Central to Formal Methods is the so-called Correctness Theorem which relates a specification to its correct Implementations. This theorem is the goal of traditional program testing and, more recently, of program verification (in which the theorem must be proved). Proofs are difficult, though even with the use of powerful theorem provers. This volume explains and illustrates an alternative method, which allows the construction of (necessarily correct) algorithms from a specification using algebraic transformations and refinement techniques which prevent the introduction of errors. Based on teaching material used extensively at Loughborough University, John Cooke introduces the basics, using simple examples and lots of detailed working (which can often be re-used). Constructing Correct Software will provide invaluable reading for students and practitioners of Computer Science and Software Engineering to whom correctness of software is of prime importance. © Springer-Verlag London Limited 2005.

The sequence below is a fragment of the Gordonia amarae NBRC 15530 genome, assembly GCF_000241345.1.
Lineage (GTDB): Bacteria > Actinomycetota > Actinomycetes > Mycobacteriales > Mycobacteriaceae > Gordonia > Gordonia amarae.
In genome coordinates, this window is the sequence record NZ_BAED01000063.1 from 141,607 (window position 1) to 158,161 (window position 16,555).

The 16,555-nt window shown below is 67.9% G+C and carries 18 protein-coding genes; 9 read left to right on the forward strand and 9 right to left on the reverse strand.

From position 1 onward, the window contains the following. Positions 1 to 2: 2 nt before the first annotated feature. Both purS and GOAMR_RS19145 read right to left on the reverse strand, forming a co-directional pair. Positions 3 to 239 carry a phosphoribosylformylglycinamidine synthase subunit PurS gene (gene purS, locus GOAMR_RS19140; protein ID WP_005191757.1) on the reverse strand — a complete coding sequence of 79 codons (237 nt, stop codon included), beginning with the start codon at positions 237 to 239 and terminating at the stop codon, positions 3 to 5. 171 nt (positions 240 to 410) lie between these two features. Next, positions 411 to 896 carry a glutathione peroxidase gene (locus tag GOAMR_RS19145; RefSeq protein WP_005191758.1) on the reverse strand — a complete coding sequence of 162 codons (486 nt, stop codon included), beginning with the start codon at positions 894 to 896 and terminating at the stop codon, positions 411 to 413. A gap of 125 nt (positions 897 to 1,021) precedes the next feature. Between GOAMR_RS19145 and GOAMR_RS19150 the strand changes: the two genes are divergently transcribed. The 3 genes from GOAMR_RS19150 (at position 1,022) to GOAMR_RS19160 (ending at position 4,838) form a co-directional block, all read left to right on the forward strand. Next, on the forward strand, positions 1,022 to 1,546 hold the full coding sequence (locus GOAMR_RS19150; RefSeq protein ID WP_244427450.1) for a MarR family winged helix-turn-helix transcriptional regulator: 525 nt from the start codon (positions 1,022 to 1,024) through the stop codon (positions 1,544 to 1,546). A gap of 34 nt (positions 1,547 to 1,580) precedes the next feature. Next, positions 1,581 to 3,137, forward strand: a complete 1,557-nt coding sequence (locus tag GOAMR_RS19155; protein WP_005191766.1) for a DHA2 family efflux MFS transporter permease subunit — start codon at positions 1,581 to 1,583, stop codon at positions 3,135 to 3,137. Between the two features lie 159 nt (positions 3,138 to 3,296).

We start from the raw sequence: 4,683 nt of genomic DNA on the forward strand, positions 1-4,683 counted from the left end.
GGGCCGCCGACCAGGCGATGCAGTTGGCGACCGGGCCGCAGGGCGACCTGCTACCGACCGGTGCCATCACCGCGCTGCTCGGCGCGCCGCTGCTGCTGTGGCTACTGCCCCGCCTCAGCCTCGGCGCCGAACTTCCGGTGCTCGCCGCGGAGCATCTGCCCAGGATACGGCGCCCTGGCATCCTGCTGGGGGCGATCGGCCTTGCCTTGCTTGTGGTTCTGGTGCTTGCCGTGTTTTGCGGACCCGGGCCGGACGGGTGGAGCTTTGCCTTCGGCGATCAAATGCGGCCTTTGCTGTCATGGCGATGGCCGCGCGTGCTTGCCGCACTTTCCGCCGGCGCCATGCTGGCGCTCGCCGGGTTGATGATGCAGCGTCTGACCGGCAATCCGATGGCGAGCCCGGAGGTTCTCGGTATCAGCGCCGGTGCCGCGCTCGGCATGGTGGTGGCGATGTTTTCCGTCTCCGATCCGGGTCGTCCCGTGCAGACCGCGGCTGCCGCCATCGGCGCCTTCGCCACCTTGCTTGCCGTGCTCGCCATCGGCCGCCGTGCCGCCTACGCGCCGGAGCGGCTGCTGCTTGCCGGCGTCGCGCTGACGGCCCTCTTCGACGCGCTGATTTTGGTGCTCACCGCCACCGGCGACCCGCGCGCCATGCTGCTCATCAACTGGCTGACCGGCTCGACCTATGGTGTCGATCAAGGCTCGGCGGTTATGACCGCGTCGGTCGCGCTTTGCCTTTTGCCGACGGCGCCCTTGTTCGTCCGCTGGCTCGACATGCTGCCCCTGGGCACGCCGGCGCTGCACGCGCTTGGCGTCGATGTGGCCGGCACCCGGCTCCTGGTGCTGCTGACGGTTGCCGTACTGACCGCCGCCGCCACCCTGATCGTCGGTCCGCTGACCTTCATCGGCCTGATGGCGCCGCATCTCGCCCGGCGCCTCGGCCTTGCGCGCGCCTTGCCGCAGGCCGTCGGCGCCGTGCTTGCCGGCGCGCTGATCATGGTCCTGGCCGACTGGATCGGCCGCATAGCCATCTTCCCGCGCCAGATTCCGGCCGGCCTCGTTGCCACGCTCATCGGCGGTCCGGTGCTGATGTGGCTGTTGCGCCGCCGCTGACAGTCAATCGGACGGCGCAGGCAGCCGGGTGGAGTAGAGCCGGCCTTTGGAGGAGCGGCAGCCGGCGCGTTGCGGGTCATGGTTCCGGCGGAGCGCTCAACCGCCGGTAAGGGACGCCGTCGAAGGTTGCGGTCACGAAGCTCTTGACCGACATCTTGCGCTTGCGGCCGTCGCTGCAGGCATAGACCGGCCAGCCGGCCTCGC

Cooke, J. (2005). Constructing correct software. Constructing Correct Software (pp. 1–509). Springer London. https://doi.org/10.1007/b138515